‘Don’t be afraid of hard work. Nothing worthwhile comes easily. Don’t let others discourage you or tell you that you can’t do it. In my day I was told women didn’t go into chemistry. I saw no reason why we couldn’t.’
- Gertrude Elion, biochemist, pharmacologist, and winner of the 1988 Nobel Prize in Physiology or Medicine
The International Day of Women and Girls in Science, celebrated on 11 February, is implemented by UNESCO and UN-Women, to recognise the critical role women and girls play in science and technology. This day is an opportunity to promote full and equal access to and participation in science for women and girls.
With that in mind, we wanted an insight into one of UWA’s female scientists, Dr Kailah Thorn BSc 2012, to see what makes her tick.
1. What is your area of expertise and can you tell us how you discovered it?
I am a Vertebrate Palaeontologist and Museum Curator. I specialise in fossil reptiles, mostly Australian lizards with a soft spot for bluetongues and their relatives. I became a museum curator after working for the South Australian Museum during my PhD. Museum curators are responsible for data archiving and specimen care, as well as education and outreach – all the things I used to do as procrastination during my PhD.
2. Why do you think it’s important that women and girls study and work in science?
Women and girls are nearly 50% of the human population. We represent nearly 50% of perspectives, creativity, and ingenuity. To exclude us from any field would cripple it. All manner of diversity brings new and exciting things to science and should be celebrated for doing so.
3. What does a normal day look like for you?
A normal day in my job involves a lot of research, but not usually my own. I’m responsible for the before and after of everyone else’s research in a general sense. I collaborate with different people to relocate sites or specimens mentioned in previous publications, I help students plan how they will collect and manage their specimens and related data, and then together we archive these so that their work is replicable and repeatable (a requirement of most sciences). For some of the big discoveries, I help with writing media releases and communicating exciting results to the public after they are published in the scientific literature.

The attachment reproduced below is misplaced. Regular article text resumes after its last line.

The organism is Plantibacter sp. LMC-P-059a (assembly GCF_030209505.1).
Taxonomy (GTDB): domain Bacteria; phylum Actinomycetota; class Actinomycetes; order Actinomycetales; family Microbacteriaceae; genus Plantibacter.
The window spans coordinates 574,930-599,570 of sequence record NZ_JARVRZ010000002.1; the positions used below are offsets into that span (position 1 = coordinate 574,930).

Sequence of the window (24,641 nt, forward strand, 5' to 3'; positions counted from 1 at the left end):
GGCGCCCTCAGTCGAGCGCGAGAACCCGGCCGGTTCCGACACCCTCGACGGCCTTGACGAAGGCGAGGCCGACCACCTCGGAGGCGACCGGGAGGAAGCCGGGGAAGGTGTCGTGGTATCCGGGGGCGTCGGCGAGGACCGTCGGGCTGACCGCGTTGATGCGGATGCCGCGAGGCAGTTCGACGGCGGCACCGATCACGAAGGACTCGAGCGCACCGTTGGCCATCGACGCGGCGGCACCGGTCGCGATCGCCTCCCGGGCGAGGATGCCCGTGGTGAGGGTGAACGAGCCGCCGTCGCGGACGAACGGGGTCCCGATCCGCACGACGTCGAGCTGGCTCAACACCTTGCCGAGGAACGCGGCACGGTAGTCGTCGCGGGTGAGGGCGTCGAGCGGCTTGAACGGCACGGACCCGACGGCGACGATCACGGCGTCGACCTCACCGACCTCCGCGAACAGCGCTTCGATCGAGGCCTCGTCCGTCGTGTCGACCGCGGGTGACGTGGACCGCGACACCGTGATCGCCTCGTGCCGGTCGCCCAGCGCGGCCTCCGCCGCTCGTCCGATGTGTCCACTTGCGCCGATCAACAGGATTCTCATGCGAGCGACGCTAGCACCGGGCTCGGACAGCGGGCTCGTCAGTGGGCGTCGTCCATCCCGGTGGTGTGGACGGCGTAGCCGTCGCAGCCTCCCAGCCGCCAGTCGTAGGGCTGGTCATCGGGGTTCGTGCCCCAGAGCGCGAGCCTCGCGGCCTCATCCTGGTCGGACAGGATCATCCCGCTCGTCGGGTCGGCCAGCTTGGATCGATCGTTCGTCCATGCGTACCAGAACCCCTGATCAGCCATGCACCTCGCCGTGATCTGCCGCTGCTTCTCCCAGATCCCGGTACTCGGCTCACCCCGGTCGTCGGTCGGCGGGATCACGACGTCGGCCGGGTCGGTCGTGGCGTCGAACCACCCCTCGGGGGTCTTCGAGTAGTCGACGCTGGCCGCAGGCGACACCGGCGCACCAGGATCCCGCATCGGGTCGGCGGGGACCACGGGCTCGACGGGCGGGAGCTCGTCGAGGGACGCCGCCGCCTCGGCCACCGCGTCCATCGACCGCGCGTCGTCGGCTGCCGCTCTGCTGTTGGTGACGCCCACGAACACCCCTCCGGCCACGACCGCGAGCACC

4. As a woman, what do you find most challenging about working in the science field?
As a woman working in geoscience something that I’ve recently learned to overcome is an expectation that we need to be 'blokey' to fit in. It’s been a recognised barrier for women and men in industry for a long time, but the situation is slowly improving. You can absolutely rock a dinosaur print dress and malachite coloured fingernails and still be a serious earth scientist. I would recommend a dress with pockets for opportunistic rock collecting though.
5. Do you know many women working in science fields at UWA?
I am surrounded by so many amazing women in science. Students, postgrads, technicians, early career academics, all the way through to full professors.
Earth sciences at UWA has a woman as our Head of School too. Outside of UWA I work with women doing research in, or managing, paleontological collections around Australia.
6. What would you say to a young girl who is interested in working in science but is unsure of how to go about it?
Find your passion, whether it be physics, biology, chemistry, geology or any other – most of the best scientists I know are passionate, persistent people.
There isn’t usually an innate ability or gift that makes them good at what they do, they just keeping trying and failing until one day they don’t. Science isn’t just for academics either. You can work in industry, as a technician running multi-million dollar machines, in a museum making sure information is accessible, or in a classroom showing the next generation how it’s done.
7. What are your hopes for gender equity in science in the future?
While gender equity has come in leaps and bounds in some fields and women outnumber other genders in undergraduate classes, some fields and pay levels are still dominated by men. Some of the invisible barriers that are often not in front of men but exist for the rest of us, come from outside of our careers. Primary care giving of parents or children, household/housework mental load, and outreach and advocacy work seem to be carried predominantly by women and people from minority or marginalised groups.
I hope that better access to child care, and initiatives like Champions of Change can lift some of that burden and allow everyone to be at their best, rather than running on what’s left of their energy at work.
8. What are the highlights of your job?
One of my favourite things to do at work is solving puzzles. Digging up something never-before-seen by human eyes, and then figuring out how it fits into the grand scheme of all life on earth – and then trying to fit that thing into a box on a shelf in a lecture theatre.
Discover where science can take you by checking out our Bachelor of Science.